At a glance.
- US National Cyber Director says confidence is key.
- CISA focuses on fighting election disinformation.
- Europe’s continuing battle with commercial spyware.
US National Cyber Director says confidence is key.
Speaking last week at the DEF CON hacker conference, US National Cyber Director Chris Inglis spoke about America’s cybersecurity strategy, Nextgov.com reports. Inglis defined recent cyberattacks in three waves: a first wave “focused on adversaries holding data and systems at risk;” a second wave in which the attackers “still held data and systems at risk, but they then abstracted that into holding critical functions at risk;” and a third wave aimed at killing the confidence of the American people. Inglis explained, “The most important lesson from that is [attackers] then held the confidence of millions of people at risk. And what they eventually succeeded in doing was in defeating one, they defeated all. They defeated tens of millions of people because of a single person’s error. We need to flip the script.”
The way to do this, he went on to say, is to concentrate on defense, invest in cyber resilience, and establish clearly defined roles and responsibilities. “That’s how you defend collaboration, and confidence too, so that you need to make sure that everyone in the system understands what role they play in the defense of that system, so that everyone can participate in their own defense,” he added. As the Record by Recorded Future notes, Inglis referenced Ukraine as an example of what US cybersecurity should aspire to be. Despite Russia’s upper hand when it comes to cyber offense, Ukraine, he said, collectivized its cyber defense by creating a resilient and robust system supported by a greater cybersecurity awareness among its residents. He also applauded the actions taken by major tech providers like Microsoft, ESET, and Cisco to enhance their cybersecurity efforts in Ukraine by viewing their terms of service as a pledge to defend Ukraine customers.
CISA focuses on fighting election disinformation.
US Cybersecurity and Infrastructure Agency (CISA) Director Jen Easterly also spoke at DEF CON last week, sharing that CISA is beefing up its efforts to stem the flow of disinformation in preparation for the 2024 US presidential election. Easterly explained, “We recognize this is not a partisan issue. Where I fear that the system will break down in a spectacular way is if CISA all of a sudden becomes a partisan agency.” Easterly said she is making sure to bring in officials from both parties, and she has already brought on former Secretary of State of Washington Kim Wyman, a Republican, to help CISA with safeguarding the election process from misinformation and disinformation. CyberScoop adds that Maria Barsallo Lynch, executive director of Harvard University’s Belfer Center’s Defending Digital Democracy Project has also joined CISA’s growing information operations team, and CISA is connecting with secretaries of state in order to equip local election officials with the necessary tools to fight the spread of falsehood. “John Adams talked about [how] facts are stubborn things,” Easterly stated. “We live in a world where facts are not necessarily as stubborn as they used to be.”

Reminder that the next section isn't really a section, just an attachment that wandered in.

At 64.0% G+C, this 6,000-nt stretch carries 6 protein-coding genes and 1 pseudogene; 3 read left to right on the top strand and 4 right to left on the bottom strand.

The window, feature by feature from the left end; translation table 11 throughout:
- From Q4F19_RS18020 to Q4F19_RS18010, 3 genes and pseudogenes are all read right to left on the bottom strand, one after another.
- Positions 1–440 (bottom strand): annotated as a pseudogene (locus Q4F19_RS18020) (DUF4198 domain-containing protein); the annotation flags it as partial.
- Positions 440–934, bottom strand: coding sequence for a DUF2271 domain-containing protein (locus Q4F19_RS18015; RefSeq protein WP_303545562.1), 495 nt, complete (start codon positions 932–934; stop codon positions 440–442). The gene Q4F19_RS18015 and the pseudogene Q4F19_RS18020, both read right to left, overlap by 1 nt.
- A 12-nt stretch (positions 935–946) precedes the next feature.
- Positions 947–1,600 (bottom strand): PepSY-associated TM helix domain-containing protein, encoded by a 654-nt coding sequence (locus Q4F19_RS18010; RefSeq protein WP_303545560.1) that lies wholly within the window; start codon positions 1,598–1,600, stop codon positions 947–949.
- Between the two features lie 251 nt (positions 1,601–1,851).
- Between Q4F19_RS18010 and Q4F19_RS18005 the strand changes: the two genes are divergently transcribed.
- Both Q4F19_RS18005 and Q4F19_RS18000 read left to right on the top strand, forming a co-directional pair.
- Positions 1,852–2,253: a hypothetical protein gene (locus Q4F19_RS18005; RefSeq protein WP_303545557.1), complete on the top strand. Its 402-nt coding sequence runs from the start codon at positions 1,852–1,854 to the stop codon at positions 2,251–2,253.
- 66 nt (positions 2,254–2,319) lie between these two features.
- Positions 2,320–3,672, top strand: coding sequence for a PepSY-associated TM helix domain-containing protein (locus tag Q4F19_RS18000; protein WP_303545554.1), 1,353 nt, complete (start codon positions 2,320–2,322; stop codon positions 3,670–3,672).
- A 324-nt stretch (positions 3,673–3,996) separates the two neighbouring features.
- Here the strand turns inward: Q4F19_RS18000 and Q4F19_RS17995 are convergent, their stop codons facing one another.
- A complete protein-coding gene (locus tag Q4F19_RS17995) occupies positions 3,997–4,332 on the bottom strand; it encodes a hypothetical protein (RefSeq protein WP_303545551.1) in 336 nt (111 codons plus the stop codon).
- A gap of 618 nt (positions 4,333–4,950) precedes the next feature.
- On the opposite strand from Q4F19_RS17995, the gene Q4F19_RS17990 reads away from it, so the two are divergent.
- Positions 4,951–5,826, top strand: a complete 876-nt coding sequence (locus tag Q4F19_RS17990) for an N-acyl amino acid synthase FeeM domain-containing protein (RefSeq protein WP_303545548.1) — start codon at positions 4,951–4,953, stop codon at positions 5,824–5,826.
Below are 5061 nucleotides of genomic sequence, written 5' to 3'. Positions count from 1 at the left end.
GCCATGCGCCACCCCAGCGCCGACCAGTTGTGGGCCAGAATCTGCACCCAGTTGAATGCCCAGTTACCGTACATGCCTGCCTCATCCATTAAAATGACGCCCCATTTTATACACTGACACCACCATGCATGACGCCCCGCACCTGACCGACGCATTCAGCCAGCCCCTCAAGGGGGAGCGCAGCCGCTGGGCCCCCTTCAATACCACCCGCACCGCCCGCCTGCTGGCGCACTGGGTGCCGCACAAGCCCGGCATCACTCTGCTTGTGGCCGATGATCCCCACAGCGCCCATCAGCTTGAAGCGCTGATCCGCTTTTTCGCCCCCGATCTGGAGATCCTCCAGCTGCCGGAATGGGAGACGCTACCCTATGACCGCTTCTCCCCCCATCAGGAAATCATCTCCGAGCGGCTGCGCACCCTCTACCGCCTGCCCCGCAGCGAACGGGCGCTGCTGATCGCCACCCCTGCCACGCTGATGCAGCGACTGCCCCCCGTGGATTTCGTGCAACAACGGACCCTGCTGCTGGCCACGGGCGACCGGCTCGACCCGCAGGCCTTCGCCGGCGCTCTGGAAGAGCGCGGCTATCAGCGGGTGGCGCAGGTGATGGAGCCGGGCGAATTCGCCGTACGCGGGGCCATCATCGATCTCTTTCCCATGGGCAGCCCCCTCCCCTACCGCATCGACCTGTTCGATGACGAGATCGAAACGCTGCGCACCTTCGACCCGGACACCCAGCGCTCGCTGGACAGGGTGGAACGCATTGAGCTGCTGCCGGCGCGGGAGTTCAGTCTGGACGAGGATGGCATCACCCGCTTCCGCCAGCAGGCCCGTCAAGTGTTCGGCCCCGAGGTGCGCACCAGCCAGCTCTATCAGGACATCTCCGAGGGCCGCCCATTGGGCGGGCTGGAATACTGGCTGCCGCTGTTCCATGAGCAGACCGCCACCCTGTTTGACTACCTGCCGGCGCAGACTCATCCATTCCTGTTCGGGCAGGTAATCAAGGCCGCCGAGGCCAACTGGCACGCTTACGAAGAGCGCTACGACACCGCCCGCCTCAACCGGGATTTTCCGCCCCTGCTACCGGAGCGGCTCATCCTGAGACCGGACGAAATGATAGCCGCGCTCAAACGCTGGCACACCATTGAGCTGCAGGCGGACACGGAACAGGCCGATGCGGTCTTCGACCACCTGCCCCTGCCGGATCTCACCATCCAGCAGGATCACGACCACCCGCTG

Europe’s continuing battle with commercial spyware.
It’s common knowledge that the Israeli surveillance software maker NSO Group’s Pegasus spyware had been used to track the devices of opposition leaders, journalists, and lawyers all over the world. But what sets Greece’s recent surveillance scandal apart is that the spyware used was not made by NSO, but by Cytrox, a North Macedonian firm owned by intelligence company Intellexa. Indeed, spyware attacks are surging through Europe, as Italian spyware vendor RCS Lab was found to be targeting smartphones in Italy and Kazakhstan, and just last month Microsoft discovered that spyware from DSIRF, an Austrian surveillance software firm, was being used to hack into law firms, banks, and consultancies in Austria, the UK, and Panama. Despite this, many European lawmakers are perhaps disproportionately focused on taking down NSO Group. Etienne Maynier, a technologist at Amnesty International’s Security Lab told Wired, “Even if NSO Group closes tomorrow because of all the problems they face today, the situation will be the same if there is no change in the regulation. The problem is not one bad company. It’s really the legal structure that makes these companies take these decisions.” An editorial in Haaretz posits that one solution could be to treat spyware like the digital weapon it is and impose tighter regulations on its export, much like any physical weapon. Though Israel’s Defense Ministry has been tightlipped about regulation, sources say Intellexa currently operates with no export controls, despite the fact that its owner is an Israeli citizen.
Meanwhile, European officials have been waiting with bated breath for NSO to share its client list, which until now the company has been reluctant to divulge. When previously asked how many members of the EU had purchased its products, NSO’s lawyers only responded “at least five,” promising to come back with a clearer answer at a later date. Techdirt reports that that later date has finally arrived. During a meeting with the European Parliament Committee of Inquiry the spyware maker revealed that the company has active contracts with twelve EU countries and is currently working with twenty-two security and enforcement organizations in the EU.